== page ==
Glee’s kind of a funny show. That probably sounds like a painfully obvious thing to say, but we mean it’s funny in the sense that the audience has a somewhat unusual relationship to it and to our way of thinking, that relationship gets weirder after each episode airs. We look around the intertubes every week and see Glee fans getting more and more frustrated and angry with the show with each passing week and part of us fears that this is signaling what will be the show’s eventual downfall. It simply can’t sustain the viewership doing what it’s doing.
The way we see it, there are two major problems here. One, the writing is astoundingly inconsistent from week to week and not one of the characters has a consistent through-line or character arc. They veer wildly back and forth, displaying whatever personality traits the writing team needs to further that week’s plot or theme. That’s been our number one complaint about the show and not surprisingly, we consider it a valid complaint to make.
The other major complaint about the show comes down to “It’s not what I want,” which would seem like a fairly innocuous complaint to make except to hear fandom tell it, everyone who says “That’s not what I want from Glee” insists that they and they alone know exactly the key to the show’s success and if they’d just get rid of the AutoTune/get rid of the show tunes/get rid of creepy Mr. Schu/get rid of annoying Rachel/give Mercedes more songs/focus more on the gay stuff/focus more on the handicapable stuff/focus more on the body issue stuff/focus more on the racial politics, then the show will be perfect.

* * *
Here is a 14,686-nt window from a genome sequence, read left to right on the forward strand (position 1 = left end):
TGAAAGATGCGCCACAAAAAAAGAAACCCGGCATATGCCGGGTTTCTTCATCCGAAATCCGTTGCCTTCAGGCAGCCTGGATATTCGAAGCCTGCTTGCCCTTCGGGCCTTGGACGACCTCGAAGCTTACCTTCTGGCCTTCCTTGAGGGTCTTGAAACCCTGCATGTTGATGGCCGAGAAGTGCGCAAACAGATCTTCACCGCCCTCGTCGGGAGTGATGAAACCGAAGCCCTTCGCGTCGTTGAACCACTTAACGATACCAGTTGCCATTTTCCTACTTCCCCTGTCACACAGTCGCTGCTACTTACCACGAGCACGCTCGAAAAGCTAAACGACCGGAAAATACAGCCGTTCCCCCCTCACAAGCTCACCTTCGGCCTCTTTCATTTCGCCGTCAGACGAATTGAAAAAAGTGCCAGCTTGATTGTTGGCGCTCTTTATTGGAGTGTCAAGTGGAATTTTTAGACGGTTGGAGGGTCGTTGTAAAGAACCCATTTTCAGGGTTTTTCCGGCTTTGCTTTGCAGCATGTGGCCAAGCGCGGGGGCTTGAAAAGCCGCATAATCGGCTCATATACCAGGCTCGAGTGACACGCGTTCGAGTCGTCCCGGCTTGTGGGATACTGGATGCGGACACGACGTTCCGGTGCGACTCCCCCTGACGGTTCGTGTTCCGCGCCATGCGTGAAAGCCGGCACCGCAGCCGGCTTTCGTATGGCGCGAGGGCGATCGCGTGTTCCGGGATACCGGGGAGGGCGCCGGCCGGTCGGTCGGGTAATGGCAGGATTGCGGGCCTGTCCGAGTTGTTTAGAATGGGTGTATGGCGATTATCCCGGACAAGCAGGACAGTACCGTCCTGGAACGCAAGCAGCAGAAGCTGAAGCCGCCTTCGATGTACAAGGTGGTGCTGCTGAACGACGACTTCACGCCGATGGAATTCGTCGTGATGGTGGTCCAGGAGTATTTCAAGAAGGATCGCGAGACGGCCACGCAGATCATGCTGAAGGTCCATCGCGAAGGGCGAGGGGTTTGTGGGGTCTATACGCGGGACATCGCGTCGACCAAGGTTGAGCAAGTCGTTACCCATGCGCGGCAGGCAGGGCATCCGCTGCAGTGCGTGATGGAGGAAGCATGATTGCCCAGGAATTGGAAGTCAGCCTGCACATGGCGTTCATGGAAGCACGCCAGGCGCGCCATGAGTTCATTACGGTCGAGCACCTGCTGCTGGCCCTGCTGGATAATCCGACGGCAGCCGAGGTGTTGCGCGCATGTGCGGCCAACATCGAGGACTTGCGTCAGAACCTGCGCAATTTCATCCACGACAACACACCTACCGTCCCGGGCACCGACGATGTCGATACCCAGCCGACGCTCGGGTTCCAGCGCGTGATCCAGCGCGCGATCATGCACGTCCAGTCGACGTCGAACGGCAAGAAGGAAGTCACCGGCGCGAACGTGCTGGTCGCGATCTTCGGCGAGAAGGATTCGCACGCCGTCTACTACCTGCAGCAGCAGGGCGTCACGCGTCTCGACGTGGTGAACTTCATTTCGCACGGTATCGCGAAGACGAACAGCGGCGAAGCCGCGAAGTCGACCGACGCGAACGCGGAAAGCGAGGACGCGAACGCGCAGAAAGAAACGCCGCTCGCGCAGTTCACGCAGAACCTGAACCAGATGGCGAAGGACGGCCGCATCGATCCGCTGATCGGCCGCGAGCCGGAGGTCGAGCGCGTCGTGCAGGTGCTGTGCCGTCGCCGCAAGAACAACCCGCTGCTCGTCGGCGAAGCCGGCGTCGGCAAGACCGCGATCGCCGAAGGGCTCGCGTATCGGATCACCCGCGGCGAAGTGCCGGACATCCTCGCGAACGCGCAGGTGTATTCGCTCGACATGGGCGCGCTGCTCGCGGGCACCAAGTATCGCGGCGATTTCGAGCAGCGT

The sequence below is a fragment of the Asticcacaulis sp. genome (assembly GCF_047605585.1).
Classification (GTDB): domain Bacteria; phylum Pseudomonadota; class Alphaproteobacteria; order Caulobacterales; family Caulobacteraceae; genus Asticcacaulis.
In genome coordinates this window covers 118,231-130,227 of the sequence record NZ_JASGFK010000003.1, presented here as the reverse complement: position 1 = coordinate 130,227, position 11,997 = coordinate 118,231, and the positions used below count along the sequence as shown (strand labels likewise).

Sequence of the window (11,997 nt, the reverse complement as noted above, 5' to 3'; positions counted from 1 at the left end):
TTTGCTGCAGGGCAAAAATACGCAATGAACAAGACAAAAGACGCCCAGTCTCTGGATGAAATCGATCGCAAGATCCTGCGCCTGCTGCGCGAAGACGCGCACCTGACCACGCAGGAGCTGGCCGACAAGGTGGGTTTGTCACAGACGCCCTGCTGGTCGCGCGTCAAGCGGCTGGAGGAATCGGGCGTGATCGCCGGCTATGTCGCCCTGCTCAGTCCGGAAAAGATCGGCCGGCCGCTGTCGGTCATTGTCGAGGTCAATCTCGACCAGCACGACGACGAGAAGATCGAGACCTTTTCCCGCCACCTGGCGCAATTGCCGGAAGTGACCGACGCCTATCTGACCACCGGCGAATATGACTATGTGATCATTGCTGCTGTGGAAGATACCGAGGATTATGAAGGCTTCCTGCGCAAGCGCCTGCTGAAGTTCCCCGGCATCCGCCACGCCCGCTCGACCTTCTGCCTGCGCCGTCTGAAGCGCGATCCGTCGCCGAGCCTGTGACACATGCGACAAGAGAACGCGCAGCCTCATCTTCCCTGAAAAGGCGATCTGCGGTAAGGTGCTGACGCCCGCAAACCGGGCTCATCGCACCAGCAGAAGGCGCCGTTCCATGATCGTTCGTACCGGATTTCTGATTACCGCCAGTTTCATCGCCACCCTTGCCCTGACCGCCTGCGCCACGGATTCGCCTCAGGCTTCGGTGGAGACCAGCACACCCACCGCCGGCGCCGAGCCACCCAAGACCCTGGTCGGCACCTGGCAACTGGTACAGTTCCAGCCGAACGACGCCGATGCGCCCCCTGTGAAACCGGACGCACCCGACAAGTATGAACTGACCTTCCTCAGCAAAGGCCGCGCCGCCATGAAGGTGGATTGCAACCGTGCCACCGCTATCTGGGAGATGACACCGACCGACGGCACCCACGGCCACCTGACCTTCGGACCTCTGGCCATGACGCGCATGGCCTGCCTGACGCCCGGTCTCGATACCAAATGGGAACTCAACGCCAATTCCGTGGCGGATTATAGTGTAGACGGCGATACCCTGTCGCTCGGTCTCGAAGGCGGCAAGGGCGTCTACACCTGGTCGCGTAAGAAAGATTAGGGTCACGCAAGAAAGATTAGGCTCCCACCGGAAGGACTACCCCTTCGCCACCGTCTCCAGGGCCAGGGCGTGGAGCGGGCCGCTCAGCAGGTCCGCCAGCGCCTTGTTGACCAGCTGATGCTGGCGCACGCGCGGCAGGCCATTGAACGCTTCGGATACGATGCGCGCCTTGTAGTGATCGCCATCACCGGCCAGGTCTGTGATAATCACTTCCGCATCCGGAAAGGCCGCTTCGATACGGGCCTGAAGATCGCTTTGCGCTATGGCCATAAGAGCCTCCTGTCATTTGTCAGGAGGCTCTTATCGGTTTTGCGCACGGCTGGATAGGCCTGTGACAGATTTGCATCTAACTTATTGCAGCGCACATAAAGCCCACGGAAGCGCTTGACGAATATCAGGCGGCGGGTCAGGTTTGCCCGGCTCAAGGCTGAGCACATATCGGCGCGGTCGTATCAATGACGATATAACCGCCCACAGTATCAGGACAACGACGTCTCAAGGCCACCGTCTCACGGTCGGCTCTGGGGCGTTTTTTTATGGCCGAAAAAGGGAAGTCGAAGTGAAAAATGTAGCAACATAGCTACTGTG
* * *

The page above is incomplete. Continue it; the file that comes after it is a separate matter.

Here’s something: the show has never been perfect. The show is never going to be perfect. The show is a big gleeful mess and that’s a feature, not a bug. It has always straddled the line between optimism and cynicism; between drama and comedy; between, well… “Singing in the Rain” and “Fuck Forget You.” We suspect Ryan Murphy and his writing team know exactly what they’re doing. Whether the audience will buy it remains to be seen. One thing’s for sure, with each episode, someone’s always going to declare it OVAH.
Why do we say this now? Because we rocketed back and forth from finding this episode to be eye-rollingly cheesey to fighting back tears at certain parts.
Because we know the criticism is going to be made that Kurt’s bullying storyline is getting way too “Afterschool Special” and that it’s veered off into melodrama and fantasy. That’s a totally valid criticism. Really, it is. Even we have to admit there were times last night, especially when Burt and Carol’s wedding seemed to be entirely about everyone involved telling Kurt how awesome he is, where we shifted a bit uncomfortably in our seats.
See, when Kurt got a Prince Charming to sing a love song to him, thereby shattering a musical convention going back centuries, we argued that it was an awesomely powerful moment with importance that might have slipped past the straights in the audience. Our argument was that every teenager wants to see their romantic fantasies validated in some way by the media from which they take their social cues and having this romantic fantasy normalized and portrayed on network television was a watershed moment likely to save some lives (no joke).
When Finn got up to sing to Kurt about how amazing he is, we weren’t sure what to think.